The Battle of the Bands final for 2015 was a fiercely fought contest that saw 6 excellent bands duke it out for the title of winners. It was a well-run evening with a good variety of music, that delivered great entertainment on the whole.
To get things started, Nakpat took to the stage, although in their frontman’s case he started in the crowd in true hardcore style to kick things off. The energy was infectious and for a hardcore fan such as myself they were a treat, they mixed seriously heavy riffs with some solid ambient breaks to make for a relatively diverse set. The frontman was a ball of energy as he tore through the crowd and got everyone pumped; however the sound check on vocals was poor and you could barely make out what he was shouting at points. This was a real shame and detracted from an overall decent performance.
It was a great set to just close your eyes and lose yourself to
Cloudfleet, in total contrast to Nakpat, were an ambient math-pop group and brought a more chilled vibe to proceedings. They were well rehearsed and handled some tricky instrumental work with style. It was a great set to just close your eyes and lose yourself to, with the vocals having a pleasing warming quality to them. Arguably the set lacked a bit of energy and Cloudfleet didn’t have too much stage presence, but it was still thoroughly enjoyable. The Ready Wednesdays had flown through what was known as the ‘heat of death’ straight to the final, and delivered yet another stellar performance. They had a simple but incredibly fun and catchy sound which even had me singing along by the end of one of their tracks called ‘Wonder’. The band benefitted from having two great vocalists who weren’t afraid to go for it and really delivered on the night, with both vocalists being the best I heard all night. These guys really impressed me and definitely have a great future if they keep it up. Funk the Po-Lice were next to bring a cool atmosphere into the Copper Rooms. Overall their set was decent; it was full of tight musicianship, with a big shout-out to the brilliant keyboard player as well as the rest of the band. The addition of a horn section from their performance in the heats added something different and gave energy to their live performance; yet all in all the set sounded a bit samey and once you get past the novelty appeal of funk, it felt a bit vacuous compared to the other more substantial acts.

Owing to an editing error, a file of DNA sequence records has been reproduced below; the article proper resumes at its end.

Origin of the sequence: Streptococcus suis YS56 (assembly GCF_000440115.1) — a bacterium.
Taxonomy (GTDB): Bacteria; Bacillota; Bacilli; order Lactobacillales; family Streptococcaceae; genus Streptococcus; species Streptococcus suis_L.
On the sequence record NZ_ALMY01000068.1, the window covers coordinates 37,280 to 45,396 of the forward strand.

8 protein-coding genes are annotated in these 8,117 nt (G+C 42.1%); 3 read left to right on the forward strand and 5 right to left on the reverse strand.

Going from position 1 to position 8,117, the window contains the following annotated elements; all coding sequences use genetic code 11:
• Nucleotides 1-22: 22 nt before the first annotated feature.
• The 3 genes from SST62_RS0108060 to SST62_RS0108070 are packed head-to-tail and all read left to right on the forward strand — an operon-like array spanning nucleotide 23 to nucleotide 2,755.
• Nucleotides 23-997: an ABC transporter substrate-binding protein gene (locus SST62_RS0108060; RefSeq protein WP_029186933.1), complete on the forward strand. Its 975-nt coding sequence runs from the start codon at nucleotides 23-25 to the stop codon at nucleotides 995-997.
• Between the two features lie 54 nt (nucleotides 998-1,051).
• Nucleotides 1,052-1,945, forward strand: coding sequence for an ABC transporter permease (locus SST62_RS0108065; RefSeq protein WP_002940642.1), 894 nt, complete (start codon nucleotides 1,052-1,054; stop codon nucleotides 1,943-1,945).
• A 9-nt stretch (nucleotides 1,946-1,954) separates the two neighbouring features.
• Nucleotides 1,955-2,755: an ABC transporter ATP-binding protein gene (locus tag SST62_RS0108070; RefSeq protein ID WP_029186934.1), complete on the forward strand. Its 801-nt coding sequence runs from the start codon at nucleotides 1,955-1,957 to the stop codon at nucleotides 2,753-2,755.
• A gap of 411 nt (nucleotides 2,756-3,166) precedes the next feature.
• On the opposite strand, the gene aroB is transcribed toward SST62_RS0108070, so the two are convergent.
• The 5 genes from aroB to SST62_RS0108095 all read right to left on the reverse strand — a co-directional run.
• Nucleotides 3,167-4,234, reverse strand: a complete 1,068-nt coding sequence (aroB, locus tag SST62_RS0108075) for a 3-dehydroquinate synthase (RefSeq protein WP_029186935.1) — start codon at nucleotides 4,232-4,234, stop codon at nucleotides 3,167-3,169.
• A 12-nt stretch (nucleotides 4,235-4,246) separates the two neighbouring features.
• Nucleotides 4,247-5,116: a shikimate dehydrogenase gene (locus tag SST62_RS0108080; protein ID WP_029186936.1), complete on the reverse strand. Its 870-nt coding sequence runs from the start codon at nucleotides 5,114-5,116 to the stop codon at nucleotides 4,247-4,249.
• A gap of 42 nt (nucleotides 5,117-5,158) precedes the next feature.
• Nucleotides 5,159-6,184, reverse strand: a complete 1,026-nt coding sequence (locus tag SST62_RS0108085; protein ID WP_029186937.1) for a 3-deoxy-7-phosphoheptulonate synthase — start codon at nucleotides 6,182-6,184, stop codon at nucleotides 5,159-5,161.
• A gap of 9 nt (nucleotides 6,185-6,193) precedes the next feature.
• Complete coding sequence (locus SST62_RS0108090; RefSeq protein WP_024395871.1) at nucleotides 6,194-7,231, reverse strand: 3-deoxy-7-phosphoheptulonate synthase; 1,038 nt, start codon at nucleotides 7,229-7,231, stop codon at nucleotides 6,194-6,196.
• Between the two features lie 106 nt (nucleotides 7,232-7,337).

Putting my fingers in my ears they sounded good…
Next up to bring experimental indie shenanigans were BABU. Being entirely honest I was disappointed by these guys. They had delivered huge sets in both their heat and the subsequent semi-final that had seen them reach the final. I’d had them pegged as a strong outside bet to win before the final, but on the night their set was far too loud and drowned out all the pleasant intricacies of the guitar work that had made them so appealing in their heat. Putting my fingers in my ears they sounded good, but unfortunately their previously imperious live performances were watered down by a poor sound-check on this occasion and this basically ruled them out of the running, but I’ll be shocked if they’re not back next year. To cap the evening off were the highly enjoyable Feralsect. They were a great band to end the evening with, bringing tonnes of energy and keeping everyone on their toes to the last riff. I enjoyed them so much that I spent the majority of their set in the mosh-pit, having a generally very pleasant time. They worked the post-hardcore basics well, being incredibly well rehearsed and having solid strong structures as well as a frontman who can growl with the best of them. By the end of the night my personal favourites were The Ready Wednesdays, but I was expecting Feralsect to win. Sadly for myself The Ready Wednesdays didn’t even make the top three as Funk the Po-Lice took third, Feralsect came second and Cloudfleet took the crown.
Their success could have had something to do with the Bandsoc president being a member
The members of the crowd that I spoke to were quite shocked by the decision, with very few people even having Cloudfleet in their top three. Potentially their success could have had something to do with the Bandsoc president being a member. Arguably Funk the Po-Lice may have also benefitted from having a Bandsoc exec amongst their ranks as they weren’t in many people’s top slots either. All the bands were definitely there on merit but in the end the judge’s decision did cause quite a bit of dissent amongst the crowd and brought a strange tone of conspiracy to the end of the evening. Either way it was a great night and I thoroughly enjoyed myself. I can’t wait till next year’s event and all the potential and talent that will be on show then.